Watch the Award-Winning Documentary About Lazarus, Malawian Street Musician Turned Global Music Activist
Poster for the documentary Lazarus. (Courtesy of Johan Hugo)

The musician uses his music as a platform to fight for the rights of people with albinism like himself.

Lazarus. His name came from the blisters and burns he suffered as a newborn on his parents' backs as they worked in the fields. As an albino in Malawi, his parents didn't have any sunscreen or protection—the other children didn't need it. From physical pains like that one to mental and emotional difficulties, Lazarus Chigwandali has endured much in his lifetime and has since dedicated his life to using music to fight against the persecution of people with albinism. You can now watch that journey as a documentary, entitled Lazarus, was made available to the public yesterday via The New Yorker.


People with albinism are often hunted in the region as some believe that limbs, body parts or deaths of those with the condition are magical and to be used for witchcraft. It makes everyday life isolating and dangerous for people with it. The film tells the intersection of three characters: Ikponwosa Ero, independent expert for the United Nations on the enjoyment of human rights by people with albinism; Johan Hugo, a seasoned and reputable producer known for his work with Baaba Maal, Mumford & Sons and in The Very Best; and, of course, Lazarus—his music the connection between all three.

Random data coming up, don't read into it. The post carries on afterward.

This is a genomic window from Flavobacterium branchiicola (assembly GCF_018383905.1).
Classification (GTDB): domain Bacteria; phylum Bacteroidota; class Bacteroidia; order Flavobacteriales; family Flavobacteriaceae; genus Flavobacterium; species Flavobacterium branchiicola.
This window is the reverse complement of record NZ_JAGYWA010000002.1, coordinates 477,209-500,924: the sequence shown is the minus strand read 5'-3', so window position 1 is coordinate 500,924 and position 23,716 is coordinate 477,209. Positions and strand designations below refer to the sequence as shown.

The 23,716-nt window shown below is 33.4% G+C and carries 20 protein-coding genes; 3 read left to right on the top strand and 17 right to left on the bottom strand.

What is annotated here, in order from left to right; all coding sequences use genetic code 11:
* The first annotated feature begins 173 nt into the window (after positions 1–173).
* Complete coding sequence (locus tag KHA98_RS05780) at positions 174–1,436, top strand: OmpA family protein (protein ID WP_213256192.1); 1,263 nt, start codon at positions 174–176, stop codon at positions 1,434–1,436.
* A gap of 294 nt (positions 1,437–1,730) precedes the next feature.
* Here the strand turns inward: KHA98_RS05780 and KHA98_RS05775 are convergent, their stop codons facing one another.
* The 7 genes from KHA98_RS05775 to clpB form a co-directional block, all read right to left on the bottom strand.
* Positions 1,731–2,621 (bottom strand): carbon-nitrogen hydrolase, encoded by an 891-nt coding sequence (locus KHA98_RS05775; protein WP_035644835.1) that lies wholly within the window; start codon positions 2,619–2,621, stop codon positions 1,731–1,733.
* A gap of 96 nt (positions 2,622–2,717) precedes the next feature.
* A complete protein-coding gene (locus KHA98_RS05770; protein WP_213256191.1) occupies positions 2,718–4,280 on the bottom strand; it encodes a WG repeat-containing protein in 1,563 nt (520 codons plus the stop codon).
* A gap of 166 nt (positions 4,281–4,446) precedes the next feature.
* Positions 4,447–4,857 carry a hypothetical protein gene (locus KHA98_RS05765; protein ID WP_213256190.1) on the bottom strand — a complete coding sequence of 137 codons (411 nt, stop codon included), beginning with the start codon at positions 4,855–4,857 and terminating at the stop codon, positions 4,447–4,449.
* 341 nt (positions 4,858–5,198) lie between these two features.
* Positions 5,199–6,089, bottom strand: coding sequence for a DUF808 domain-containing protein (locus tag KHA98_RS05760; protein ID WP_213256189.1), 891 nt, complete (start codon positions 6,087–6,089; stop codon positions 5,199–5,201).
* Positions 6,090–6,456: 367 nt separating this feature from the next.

From left to right: David Darg, Johan Hugo, Lazarus, Bryn Mooser. (Photo courtesy of Johan Hugo)


When Hugo traveled to Malawi to meet and hear Lazarus in person, he hoped to at least record some of his music, but he also brought two friends in tow. Oscar-nominated and Emmy-winning director David Darg and producer Bryn Mooser. They were able to capture the essence of Lazarus' story, the beauty of his music (which has kind of an upbeat-early-ska-punk-rock vibe with an African twist), the power of his message and his journey from street busker in Lilongwe to music activist performing around the world. It's a tale of darkness and triumph, earning an Official Selection showing at Tribeca Film Festival and Best Documentary Prize at Hollyshorts. Watch it below and stream his debut album Stomp on the Devil.


Popular